November 7, 2016
By Chris Rochester
MacIver Institute Communications Director
Updated[Madison, Wis…] What will be the fate of Obamacare and its infamous premium increases? The results of Tuesday’s election make that a valid question – President-Elect Donald Trump has vowed repeatedly to eliminate the health care law, the signature achievement of President Obama’s tenure. Along with Republican majorities in the House and Senate, repeal is possible.
News of double digit premium increases for Obamacare enrollees likely propelled Trump and other Republicans to unexpected victories Tuesday night. The MacIver Institute examined those increasing costs in Wisconsin for 2017.
For example, a Wisconsin couple unfortunate enough to be in their 50s with three children could pay almost $51,000 per year in Obamacare health insurance premiums in 2017, according to figures now available through the federal healthcare.gov website.
The shocking $51,000 a year plan is a gold-tier plan available through Anthem Blue Cross Blue Shield in La Crosse, Jackson, Monroe, and Trempealeau Counties. It’s a startling reminder of what life under Obamacare premiums in 2017 will bring barring ambitious action by the new president and Congress.
It’s Obamacare open enrollment season, and the MacIver Institute analyzed 2017 plan data available on the federal Obamacare website. We found the $51,000 plan to be among the most expensive health insurance options being offered in Wisconsin next year, but it’s hardly the only example of the dramatic premium increases that Obamacare customers in Wisconsin are now seeing.
Prices and rate increases varied widely across the state. One of the cheapest plans was a bare-bones catastrophic plan for a 27-year-old individual offered in Adams County by Dean Health Plan, which will cost $129.56 per month.
Overall, Obamacare customers in Wisconsin can expect to see a 16 percent month premium increase in 2017, according to the state Office of the Commissioner of Insurance (OCI).
In this report, we summarize our findings about 2017 Obamacare premiums around the state.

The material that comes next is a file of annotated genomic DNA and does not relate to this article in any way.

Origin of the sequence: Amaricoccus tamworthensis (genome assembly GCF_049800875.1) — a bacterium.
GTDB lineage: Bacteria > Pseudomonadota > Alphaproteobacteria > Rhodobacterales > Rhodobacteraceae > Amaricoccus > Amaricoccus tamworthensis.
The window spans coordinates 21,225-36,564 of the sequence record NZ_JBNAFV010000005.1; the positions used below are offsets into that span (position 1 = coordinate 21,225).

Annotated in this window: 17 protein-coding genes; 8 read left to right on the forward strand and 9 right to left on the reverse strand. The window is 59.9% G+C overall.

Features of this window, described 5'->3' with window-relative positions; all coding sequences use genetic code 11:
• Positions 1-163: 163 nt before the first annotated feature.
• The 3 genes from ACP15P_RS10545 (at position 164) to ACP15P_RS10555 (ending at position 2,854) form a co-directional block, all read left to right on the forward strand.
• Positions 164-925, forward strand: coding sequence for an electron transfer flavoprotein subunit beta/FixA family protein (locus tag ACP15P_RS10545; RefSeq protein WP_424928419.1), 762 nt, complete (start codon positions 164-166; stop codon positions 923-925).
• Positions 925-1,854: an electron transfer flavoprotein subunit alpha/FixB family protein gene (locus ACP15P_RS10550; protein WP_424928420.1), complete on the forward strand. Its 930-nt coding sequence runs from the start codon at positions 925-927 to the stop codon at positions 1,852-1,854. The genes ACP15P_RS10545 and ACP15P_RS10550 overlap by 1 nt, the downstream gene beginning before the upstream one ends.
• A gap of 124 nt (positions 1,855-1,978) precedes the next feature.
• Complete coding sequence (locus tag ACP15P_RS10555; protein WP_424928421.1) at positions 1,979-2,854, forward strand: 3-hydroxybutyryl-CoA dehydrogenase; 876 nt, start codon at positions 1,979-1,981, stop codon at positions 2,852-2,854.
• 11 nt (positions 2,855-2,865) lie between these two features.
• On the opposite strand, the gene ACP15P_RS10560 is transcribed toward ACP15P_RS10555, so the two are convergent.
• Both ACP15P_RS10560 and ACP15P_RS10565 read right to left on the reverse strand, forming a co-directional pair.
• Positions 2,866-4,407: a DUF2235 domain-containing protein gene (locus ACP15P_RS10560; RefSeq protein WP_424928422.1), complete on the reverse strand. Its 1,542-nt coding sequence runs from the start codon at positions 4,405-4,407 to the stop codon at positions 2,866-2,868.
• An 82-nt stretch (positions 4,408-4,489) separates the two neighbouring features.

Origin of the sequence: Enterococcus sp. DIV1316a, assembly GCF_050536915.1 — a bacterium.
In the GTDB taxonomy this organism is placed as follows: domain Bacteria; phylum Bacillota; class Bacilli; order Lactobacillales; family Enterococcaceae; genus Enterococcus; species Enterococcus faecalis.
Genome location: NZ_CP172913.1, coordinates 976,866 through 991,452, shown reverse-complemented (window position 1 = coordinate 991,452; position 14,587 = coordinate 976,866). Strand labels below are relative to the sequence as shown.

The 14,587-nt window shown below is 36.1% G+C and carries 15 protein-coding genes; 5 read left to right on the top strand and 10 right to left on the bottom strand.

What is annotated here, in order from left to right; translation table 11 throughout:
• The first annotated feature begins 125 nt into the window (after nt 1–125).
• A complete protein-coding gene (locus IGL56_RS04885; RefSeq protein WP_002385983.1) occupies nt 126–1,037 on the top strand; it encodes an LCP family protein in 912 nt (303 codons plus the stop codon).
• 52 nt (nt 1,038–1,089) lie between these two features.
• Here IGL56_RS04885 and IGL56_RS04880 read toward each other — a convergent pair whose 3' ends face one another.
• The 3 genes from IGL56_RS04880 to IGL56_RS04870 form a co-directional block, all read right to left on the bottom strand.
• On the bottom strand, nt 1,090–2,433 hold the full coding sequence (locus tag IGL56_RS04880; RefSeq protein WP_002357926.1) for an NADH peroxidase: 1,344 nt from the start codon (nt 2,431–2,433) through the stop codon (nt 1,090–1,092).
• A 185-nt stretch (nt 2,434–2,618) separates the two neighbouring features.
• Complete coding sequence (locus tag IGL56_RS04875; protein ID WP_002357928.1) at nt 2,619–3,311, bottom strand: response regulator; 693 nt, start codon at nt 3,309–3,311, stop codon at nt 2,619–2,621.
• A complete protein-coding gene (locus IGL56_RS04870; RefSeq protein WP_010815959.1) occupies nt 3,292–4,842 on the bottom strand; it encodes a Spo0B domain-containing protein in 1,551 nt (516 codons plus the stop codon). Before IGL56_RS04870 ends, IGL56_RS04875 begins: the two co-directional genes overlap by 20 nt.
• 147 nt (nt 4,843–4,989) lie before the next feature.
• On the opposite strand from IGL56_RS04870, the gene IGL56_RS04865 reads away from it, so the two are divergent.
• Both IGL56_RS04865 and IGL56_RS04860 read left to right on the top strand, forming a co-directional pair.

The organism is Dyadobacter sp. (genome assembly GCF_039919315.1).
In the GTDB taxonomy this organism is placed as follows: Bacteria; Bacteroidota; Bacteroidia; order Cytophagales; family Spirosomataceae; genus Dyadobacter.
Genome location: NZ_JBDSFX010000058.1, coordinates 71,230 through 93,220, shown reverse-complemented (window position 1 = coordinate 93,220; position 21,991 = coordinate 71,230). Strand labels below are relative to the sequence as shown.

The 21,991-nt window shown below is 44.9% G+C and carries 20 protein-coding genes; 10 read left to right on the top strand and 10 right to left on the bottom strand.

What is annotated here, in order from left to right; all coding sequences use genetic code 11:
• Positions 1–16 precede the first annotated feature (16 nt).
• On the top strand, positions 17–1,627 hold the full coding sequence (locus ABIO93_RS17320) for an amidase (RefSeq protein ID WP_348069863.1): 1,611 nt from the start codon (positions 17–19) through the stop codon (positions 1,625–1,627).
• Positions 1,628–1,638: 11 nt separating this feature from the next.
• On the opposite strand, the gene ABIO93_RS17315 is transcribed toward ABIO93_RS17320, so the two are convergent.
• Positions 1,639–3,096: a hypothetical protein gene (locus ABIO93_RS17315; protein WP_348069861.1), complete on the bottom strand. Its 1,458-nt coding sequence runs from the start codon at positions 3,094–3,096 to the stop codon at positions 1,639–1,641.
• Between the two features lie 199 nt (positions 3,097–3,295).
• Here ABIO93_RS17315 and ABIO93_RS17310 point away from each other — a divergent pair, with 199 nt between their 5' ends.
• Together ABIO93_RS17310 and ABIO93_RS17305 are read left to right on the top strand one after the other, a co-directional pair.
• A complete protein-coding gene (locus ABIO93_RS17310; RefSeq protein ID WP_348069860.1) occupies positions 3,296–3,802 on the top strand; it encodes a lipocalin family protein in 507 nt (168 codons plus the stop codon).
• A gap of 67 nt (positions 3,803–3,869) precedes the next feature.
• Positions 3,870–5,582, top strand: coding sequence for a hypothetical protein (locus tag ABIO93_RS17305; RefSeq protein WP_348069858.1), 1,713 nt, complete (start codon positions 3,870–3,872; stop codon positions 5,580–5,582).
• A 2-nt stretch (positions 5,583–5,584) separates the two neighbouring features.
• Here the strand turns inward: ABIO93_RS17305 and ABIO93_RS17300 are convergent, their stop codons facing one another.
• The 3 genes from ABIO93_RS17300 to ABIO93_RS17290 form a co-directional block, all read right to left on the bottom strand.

What Wisconsinites Can Expect to Pay
Wisconsinites shopping for health insurance on the federal health insurance market can expect to see double digit average rate hikes for insurance on the Obamacare exchange in the open enrollment period that started Nov. 1.
Overall, Wisconsin Obamacare premiums will increase by 15.88 percent in 2017, according to the state OCI. The OCI reviewed and approved the rate changes requested by Wisconsin insurance companies earlier in October.
The Obamacare exchange breaks down plans into five plan categories: catastrophic, bronze, silver, gold, and platinum. Catastrophic plans have the lowest monthly premiums and highest out-of-pocket costs, while platinum plans have the highest monthly premiums and lowest out-of-pocket costs.
Using data from the healthcare.gov website, the MacIver Institute calculated the averages for each of the five plan categories for three different age groups: individuals aged 27, individuals aged 50, and a two-parent, two-child family with parents aged 40. An individual can stay on their parents’ insurance until the age of 26.
The complete federal database of plan information is available here.
A 27-year-old individual in Wisconsin can find catastrophic health insurance on the Obamacare exchange with a monthly premium averaging $229.66, while the highest-cost platinum plan has an average monthly premium of $440.76, or $5,289.12 per year for the same age group. A mid-level silver health care plan for the 27-year-old has an average monthly premium of $355.27.